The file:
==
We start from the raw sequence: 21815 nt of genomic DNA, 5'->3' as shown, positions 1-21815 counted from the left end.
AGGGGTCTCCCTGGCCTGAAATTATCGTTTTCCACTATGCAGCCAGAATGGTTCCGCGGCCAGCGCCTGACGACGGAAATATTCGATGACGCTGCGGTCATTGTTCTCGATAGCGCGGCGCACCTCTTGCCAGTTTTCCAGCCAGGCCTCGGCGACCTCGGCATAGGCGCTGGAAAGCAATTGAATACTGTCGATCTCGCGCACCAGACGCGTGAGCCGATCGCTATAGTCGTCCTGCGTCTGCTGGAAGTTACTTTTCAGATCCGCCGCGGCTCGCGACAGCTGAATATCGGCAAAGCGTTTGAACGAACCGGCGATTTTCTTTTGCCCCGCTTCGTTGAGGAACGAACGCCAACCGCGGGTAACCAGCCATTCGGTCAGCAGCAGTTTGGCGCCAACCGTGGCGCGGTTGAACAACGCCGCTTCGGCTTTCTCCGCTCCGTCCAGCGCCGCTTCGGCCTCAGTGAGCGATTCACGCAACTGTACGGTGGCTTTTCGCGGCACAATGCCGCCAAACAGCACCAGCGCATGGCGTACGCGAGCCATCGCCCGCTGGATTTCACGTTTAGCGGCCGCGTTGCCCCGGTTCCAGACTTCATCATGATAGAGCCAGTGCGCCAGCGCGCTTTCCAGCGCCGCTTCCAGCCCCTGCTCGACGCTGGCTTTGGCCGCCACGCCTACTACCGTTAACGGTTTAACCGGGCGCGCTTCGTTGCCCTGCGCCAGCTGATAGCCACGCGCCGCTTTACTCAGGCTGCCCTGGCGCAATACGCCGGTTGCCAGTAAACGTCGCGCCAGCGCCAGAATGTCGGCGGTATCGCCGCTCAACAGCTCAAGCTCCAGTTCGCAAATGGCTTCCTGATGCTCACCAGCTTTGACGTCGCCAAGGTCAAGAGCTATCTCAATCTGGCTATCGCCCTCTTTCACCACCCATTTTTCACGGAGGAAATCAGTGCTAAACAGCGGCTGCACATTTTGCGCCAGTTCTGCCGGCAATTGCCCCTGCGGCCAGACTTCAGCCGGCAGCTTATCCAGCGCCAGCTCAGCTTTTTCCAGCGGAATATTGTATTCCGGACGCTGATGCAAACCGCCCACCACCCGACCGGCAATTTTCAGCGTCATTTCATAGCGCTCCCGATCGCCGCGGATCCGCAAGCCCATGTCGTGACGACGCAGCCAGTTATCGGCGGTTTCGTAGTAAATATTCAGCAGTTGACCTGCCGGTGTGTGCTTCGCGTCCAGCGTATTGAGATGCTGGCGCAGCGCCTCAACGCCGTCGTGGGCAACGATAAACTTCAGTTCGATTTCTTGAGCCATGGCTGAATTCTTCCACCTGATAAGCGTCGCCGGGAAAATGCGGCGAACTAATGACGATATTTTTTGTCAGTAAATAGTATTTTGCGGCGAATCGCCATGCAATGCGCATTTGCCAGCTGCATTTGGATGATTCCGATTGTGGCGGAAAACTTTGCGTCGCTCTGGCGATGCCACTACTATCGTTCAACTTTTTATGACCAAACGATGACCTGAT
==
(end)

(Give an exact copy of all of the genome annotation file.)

We start from the raw sequence: 21815 nt of genomic DNA, 5'->3' as shown, positions 1-21815 counted from the left end.
AGGGGTCTCCCTGGCCTGAAATTATCGTTTTCCACTATGCAGCCAGAATGGTTCCGCGGCCAGCGCCTGACGACGGAAATATTCGATGACGCTGCGGTCATTGTTCTCGATAGCGCGGCGCACCTCTTGCCAGTTTTCCAGCCAGGCCTCGGCGACCTCGGCATAGGCGCTGGAAAGCAATTGAATACTGTCGATCTCGCGCACCAGACGCGTGAGCCGATCGCTATAGTCGTCCTGCGTCTGCTGGAAGTTACTTTTCAGATCCGCCGCGGCTCGCGACAGCTGAATATCGGCAAAGCGTTTGAACGAACCGGCGATTTTCTTTTGCCCCGCTTCGTTGAGGAACGAACGCCAACCGCGGGTAACCAGCCATTCGGTCAGCAGCAGTTTGGCGCCAACCGTGGCGCGGTTGAACAACGCCGCTTCGGCTTTCTCCGCTCCGTCCAGCGCCGCTTCGGCCTCAGTGAGCGATTCACGCAACTGTACGGTGGCTTTTCGCGGCACAATGCCGCCAAACAGCACCAGCGCATGGCGTACGCGAGCCATCGCCCGCTGGATTTCACGTTTAGCGGCCGCGTTGCCCCGGTTCCAGACTTCATCATGATAGAGCCAGTGCGCCAGCGCGCTTTCCAGCGCCGCTTCCAGCCCCTGCTCGACGCTGGCTTTGGCCGCCACGCCTACTACCGTTAACGGTTTAACCGGGCGCGCTTCGTTGCCCTGCGCCAGCTGATAGCCACGCGCCGCTTTACTCAGGCTGCCCTGGCGCAATACGCCGGTTGCCAGTAAACGTCGCGCCAGCGCCAGAATGTCGGCGGTATCGCCGCTCAACAGCTCAAGCTCCAGTTCGCAAATGGCTTCCTGATGCTCACCAGCTTTGACGTCGCCAAGGTCAAGAGCTATCTCAATCTGGCTATCGCCCTCTTTCACCACCCATTTTTCACGGAGGAAATCAGTGCTAAACAGCGGCTGCACATTTTGCGCCAGTTCTGCCGGCAATTGCCCCTGCGGCCAGACTTCAGCCGGCAGCTTATCCAGCGCCAGCTCAGCTTTTTCCAGCGGAATATTGTATTCCGGACGCTGATGCAAACCGCCCACCACCCGACCGGCAATTTTCAGCGTCATTTCATAGCGCTCCCGATCGCCGCGGATCCGCAAGCCCATGTCGTGACGACGCAGCCAGTTATCGGCGGTTTCGTAGTAAATATTCAGCAGTTGACCTGCCGGTGTGTGCTTCGCGTCCAGCGTATTGAGATGCTGGCGCAGCGCCTCAACGCCGTCGTGGGCAACGATAAACTTCAGTTCGATTTCTTGAGCCATGGCTGAATTCTTCCACCTGATAAGCGTCGCCGGGAAAATGCGGCGAACTAATGACGATATTTTTTGTCAGTAAATAGTATTTTGCGGCGAATCGCCATGCAATGCGCATTTGCCAGCTGCATTTGGATGATTCCGATTGTGGCGGAAAACTTTGCGTCGCTCTGGCGATGCCACTACTATCGTTCAACTTTTTATGACCAAACGATGACCTGAT